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Pilot: Combat 'as terrifying as I thought'

Apache pilot Joe Goode reads from his journal.

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An U.S. apache helicopter pilot recounts his first trip into battle and his first taste of combat (March 31)
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Apache helicopter pilot Joe Goode of the 11th Attack Regiment of the Army V Corps flew during one of the first firefights between coalition helicopters and the Iraqi Republican Guard. Here is his diary entry after the battle.

SOUTHERN IRAQ (CNN) -- 24 March, 2003. Combat is as terrifying as I thought it would be. Even more, actually.

My first experience came late last night and into this morning. I've seen the damage to some and heard of the damage to the rest of the aircraft in the battalion.

Ours was the only one to come through the battle unscathed. [Co-pilot and gunner] Cindy [Rosel] and I can't believe it. After all the fire we went through. You could have walked on top of it. It was so thick.

Talk about a crazy night. Everything seemed to be going as planned for the first five minutes or so and then we fired our first shot and the city erupted in gunfire all around us. Before we knew it we were scattered and making evasive maneuvers.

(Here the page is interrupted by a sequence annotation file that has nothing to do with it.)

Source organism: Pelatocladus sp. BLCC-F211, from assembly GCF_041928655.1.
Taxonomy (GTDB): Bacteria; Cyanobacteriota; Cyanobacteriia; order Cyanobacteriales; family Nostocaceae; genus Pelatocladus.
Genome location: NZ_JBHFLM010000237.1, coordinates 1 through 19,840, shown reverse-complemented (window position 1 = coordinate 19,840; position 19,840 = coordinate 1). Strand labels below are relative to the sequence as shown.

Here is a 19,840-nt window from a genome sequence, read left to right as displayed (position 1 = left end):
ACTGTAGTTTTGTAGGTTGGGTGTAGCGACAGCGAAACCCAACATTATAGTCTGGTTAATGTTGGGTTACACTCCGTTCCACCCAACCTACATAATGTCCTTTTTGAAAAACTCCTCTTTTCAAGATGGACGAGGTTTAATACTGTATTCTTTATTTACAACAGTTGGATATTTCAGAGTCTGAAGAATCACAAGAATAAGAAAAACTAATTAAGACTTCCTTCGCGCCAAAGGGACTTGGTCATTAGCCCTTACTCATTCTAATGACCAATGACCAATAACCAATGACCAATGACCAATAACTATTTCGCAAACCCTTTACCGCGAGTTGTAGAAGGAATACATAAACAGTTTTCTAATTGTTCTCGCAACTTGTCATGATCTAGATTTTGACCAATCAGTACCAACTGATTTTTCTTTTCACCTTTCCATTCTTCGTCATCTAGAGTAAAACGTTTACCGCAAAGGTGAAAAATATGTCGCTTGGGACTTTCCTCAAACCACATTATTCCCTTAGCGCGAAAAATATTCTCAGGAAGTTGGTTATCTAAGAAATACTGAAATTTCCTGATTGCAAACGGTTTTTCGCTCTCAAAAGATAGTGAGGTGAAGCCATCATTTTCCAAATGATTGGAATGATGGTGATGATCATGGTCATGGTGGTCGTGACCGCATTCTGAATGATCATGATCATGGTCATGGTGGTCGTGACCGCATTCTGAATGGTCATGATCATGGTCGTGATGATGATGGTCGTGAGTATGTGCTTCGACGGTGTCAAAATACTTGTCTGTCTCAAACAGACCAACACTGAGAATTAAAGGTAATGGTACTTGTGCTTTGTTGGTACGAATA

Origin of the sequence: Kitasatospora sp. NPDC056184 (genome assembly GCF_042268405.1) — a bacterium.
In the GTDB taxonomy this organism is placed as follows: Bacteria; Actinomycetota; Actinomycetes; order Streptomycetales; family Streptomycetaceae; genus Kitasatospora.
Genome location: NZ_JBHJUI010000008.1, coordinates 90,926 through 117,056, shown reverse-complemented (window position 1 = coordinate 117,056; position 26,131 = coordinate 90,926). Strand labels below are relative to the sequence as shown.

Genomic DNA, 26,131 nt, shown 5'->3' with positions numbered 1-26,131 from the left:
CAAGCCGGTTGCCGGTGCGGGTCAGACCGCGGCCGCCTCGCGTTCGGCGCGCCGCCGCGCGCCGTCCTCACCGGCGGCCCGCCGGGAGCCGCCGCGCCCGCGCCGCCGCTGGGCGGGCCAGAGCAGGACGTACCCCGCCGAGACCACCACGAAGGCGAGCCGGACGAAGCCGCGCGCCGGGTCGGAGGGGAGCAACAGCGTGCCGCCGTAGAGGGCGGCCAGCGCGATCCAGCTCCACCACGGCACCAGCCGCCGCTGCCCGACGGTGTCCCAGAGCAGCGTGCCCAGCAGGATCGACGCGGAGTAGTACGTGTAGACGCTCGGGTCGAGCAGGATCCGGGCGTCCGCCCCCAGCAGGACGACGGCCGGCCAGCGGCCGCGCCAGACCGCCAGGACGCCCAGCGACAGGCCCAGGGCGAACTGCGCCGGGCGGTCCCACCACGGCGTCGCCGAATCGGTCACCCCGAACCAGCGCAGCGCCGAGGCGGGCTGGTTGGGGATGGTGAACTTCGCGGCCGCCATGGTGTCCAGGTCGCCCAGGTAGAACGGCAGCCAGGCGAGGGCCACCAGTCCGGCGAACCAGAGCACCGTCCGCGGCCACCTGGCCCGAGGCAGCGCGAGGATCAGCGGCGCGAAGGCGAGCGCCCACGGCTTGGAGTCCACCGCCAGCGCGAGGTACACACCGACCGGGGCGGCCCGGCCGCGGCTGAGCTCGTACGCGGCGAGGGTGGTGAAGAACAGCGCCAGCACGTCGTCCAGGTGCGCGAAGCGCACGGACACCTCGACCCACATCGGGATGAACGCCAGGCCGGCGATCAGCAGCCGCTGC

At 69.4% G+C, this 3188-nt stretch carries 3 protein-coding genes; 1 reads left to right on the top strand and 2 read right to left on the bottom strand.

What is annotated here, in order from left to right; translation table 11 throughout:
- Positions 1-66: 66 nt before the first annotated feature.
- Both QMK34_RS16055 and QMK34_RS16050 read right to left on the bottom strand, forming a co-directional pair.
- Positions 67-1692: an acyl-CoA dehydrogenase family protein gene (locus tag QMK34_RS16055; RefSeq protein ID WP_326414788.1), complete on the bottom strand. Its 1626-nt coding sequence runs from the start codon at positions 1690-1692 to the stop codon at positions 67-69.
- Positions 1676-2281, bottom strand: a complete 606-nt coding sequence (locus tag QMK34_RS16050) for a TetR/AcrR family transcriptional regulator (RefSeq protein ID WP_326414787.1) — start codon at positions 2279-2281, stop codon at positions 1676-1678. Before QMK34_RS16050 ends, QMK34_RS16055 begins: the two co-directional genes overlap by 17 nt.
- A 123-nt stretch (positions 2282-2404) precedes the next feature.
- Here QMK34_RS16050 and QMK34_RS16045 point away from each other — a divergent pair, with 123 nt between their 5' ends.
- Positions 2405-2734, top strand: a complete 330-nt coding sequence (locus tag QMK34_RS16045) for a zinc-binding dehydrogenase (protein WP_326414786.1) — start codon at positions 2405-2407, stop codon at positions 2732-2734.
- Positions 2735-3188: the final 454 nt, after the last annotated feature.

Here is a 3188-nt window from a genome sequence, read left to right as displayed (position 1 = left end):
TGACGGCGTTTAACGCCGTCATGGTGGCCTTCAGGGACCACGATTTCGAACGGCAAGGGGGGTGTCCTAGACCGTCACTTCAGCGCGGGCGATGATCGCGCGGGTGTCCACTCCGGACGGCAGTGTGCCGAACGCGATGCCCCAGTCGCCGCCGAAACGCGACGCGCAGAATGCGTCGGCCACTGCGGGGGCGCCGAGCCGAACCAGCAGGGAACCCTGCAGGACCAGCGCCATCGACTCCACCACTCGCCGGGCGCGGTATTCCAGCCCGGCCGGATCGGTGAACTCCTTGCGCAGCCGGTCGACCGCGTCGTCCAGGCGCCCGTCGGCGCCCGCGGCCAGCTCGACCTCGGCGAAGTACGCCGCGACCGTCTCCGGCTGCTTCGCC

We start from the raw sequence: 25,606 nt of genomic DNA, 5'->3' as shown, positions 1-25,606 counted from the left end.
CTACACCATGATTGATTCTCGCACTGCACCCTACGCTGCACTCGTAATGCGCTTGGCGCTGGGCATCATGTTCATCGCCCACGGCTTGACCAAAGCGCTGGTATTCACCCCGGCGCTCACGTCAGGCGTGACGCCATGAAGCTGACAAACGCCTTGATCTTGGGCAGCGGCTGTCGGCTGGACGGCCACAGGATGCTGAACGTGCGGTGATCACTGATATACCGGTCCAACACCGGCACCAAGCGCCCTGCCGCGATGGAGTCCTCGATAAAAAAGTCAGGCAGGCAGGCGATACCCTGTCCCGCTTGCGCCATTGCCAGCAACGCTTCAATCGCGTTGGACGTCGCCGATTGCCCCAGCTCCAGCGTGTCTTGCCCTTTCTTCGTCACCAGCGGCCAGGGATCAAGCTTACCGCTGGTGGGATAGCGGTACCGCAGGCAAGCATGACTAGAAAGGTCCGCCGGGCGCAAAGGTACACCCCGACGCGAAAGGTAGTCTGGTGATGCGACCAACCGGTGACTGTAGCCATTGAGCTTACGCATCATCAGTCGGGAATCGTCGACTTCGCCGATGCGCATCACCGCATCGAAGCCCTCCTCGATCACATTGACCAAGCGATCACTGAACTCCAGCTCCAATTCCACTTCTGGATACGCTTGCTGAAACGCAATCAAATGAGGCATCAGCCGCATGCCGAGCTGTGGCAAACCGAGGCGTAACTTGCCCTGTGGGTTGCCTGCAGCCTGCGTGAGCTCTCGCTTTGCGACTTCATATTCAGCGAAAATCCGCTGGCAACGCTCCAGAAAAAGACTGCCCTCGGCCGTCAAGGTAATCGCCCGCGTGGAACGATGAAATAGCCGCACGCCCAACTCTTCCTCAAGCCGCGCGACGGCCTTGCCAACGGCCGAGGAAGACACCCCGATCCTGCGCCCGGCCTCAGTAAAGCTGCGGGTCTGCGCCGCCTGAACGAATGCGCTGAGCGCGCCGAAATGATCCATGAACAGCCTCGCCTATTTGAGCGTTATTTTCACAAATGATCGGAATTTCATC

It was as if we had stirred up a hornet's nest. We lost sight of each other and the ability to fight as a team. I thought my heart was going to pound free of my chest.

The radios, all four of them, crackled of reports of guys taking hits making evasive maneuvers, trying to regroup and rally.

We took fire again. And as crazy as it sounds, the flight from that 57 millimeter S60 Triple-A (antiaircraft artillery) was spectacular. It all lasted only momentarily as we broke down to cover again, all the while juking left and right to avoid fire.

We brought the helicopter out of the pattern we were circling in and turned southwest. What was before us both terrified and amazed me. It was the very same area where Doug and Ron had been shot down and many of the others had taken hits.

With Cindy pointing out fire I pulled in all the power I had to pull and drove the cyclic forward. Colombo 025 was blasting the leaves off of palm trees and the sand off rooftops.

Total time of two and a half hours all aircraft and crew were back safe.

I pulled the power levers back to idle and my right leg finally stopped shaking.

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